An piece in this week’s New Republic, not available for free online,
talks about the large Russian community around Brighton Beach, in New
York state. There’s a fierce battle going on between two Russian-
speakers for the Democratic nomination (and hence the seat in November).

The Russian community, interestingly, have been excluded from the
political process in the past, and that has bred in them a sort of
apathy that I find quite recognisable from disengaged people in the
UK. The speaker is Gene Borsh, a voter-education activist who works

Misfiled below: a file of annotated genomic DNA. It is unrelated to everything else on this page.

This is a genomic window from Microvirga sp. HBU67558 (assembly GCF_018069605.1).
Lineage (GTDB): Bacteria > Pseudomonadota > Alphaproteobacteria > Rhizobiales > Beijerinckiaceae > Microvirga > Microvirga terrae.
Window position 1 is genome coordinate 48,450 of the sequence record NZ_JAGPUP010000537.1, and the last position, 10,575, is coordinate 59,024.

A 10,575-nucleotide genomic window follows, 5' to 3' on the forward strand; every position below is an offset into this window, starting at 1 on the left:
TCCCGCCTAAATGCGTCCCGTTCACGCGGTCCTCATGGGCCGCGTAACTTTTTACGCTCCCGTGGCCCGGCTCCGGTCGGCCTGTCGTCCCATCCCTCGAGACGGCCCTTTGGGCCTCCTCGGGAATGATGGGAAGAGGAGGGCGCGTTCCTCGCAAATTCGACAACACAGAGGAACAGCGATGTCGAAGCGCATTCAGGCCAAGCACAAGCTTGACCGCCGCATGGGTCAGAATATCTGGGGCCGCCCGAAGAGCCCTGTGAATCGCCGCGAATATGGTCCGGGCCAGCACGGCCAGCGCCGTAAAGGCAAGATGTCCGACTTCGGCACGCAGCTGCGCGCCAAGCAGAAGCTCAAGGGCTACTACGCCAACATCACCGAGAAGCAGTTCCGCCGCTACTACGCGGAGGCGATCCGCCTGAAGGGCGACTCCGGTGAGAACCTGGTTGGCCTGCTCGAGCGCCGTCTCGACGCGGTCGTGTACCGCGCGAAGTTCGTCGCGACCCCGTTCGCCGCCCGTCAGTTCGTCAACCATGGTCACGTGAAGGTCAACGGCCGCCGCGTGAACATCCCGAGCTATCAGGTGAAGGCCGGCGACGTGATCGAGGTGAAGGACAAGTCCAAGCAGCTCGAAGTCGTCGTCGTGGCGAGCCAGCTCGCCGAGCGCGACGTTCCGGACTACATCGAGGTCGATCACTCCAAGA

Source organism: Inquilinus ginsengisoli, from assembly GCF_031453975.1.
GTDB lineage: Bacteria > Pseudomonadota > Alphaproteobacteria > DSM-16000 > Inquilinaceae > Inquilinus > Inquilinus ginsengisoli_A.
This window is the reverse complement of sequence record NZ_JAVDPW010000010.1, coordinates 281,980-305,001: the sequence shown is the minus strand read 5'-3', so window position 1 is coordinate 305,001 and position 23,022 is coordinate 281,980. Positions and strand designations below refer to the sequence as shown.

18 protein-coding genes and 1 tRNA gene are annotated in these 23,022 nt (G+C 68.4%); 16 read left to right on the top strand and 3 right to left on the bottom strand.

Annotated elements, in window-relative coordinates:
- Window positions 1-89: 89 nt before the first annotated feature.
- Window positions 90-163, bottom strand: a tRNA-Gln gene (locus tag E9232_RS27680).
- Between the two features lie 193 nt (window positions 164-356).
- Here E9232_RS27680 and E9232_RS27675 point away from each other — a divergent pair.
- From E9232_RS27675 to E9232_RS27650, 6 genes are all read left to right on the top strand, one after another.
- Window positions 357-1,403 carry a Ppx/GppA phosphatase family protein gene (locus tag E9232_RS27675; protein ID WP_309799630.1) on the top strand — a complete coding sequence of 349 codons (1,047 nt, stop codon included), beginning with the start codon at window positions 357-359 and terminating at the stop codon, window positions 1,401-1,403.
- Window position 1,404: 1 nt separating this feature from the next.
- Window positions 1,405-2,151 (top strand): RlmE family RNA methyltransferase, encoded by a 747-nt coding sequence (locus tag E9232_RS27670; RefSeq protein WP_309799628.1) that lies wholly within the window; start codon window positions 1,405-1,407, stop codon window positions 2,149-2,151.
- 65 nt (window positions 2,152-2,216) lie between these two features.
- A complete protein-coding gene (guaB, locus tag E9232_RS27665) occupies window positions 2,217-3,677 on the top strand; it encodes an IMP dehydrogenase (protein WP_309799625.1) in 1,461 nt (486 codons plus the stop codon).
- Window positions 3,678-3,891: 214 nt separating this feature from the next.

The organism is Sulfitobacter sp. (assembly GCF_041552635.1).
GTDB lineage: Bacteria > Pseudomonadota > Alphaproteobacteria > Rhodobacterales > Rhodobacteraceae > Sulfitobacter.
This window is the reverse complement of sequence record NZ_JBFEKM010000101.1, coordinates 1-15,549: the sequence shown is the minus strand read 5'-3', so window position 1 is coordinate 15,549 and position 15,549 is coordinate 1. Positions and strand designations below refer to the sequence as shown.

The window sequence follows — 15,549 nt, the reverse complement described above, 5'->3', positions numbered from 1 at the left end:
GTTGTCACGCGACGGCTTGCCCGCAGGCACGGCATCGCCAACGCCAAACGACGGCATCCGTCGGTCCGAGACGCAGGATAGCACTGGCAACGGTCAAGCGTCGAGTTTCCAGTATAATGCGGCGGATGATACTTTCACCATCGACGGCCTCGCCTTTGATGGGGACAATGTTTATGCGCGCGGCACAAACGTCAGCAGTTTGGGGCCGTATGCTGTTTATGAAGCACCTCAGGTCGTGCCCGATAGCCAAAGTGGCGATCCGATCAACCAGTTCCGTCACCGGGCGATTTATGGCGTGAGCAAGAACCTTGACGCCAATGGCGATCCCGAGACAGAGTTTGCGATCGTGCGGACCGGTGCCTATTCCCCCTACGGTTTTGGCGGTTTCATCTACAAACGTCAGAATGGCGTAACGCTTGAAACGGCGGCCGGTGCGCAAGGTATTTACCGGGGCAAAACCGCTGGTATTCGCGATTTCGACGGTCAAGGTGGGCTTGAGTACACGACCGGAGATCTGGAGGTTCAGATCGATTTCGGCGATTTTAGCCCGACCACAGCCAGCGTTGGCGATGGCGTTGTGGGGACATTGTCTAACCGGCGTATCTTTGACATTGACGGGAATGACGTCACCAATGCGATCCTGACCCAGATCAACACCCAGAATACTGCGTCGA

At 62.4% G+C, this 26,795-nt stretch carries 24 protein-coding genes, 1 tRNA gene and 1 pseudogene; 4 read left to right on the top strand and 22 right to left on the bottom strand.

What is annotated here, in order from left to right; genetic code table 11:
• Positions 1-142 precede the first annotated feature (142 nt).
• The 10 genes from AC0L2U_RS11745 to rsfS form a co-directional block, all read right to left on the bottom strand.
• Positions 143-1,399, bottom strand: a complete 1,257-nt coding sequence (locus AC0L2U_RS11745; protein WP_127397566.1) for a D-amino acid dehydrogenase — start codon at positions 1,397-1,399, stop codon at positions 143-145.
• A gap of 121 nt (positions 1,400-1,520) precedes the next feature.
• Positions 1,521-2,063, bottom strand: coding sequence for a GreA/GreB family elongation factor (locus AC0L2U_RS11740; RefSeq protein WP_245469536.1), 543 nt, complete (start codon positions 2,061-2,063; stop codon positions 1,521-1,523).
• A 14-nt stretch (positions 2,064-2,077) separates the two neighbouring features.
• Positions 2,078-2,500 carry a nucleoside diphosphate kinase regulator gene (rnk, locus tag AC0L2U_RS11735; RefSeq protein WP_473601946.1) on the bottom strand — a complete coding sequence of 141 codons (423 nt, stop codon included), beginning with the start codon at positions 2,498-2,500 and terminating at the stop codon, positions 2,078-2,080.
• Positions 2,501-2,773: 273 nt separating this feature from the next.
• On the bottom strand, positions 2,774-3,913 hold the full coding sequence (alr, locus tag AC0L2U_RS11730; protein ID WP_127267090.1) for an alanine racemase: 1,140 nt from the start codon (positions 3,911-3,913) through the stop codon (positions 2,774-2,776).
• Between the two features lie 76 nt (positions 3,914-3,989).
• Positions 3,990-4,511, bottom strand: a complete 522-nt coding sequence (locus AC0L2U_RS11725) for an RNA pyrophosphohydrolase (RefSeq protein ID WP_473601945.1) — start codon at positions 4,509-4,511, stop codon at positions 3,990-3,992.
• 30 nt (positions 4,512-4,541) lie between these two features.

with the Russians in Brighton Beach:

“The result is this terrible apathy.What will my vote
change?” He summed up the communal affliction as “pofigism,” a one-of-
a-kind Russian neologism that roughly translates as “I-don’t-give-a-
shit-ism.” Borsh’s colleague Marina Belotserkovsky described it as
trepidation before the unknown that became expressed as disdain: “We
stand apart—we don’t get involved in the things these idiots do.”

Pofigism – a word we have use for.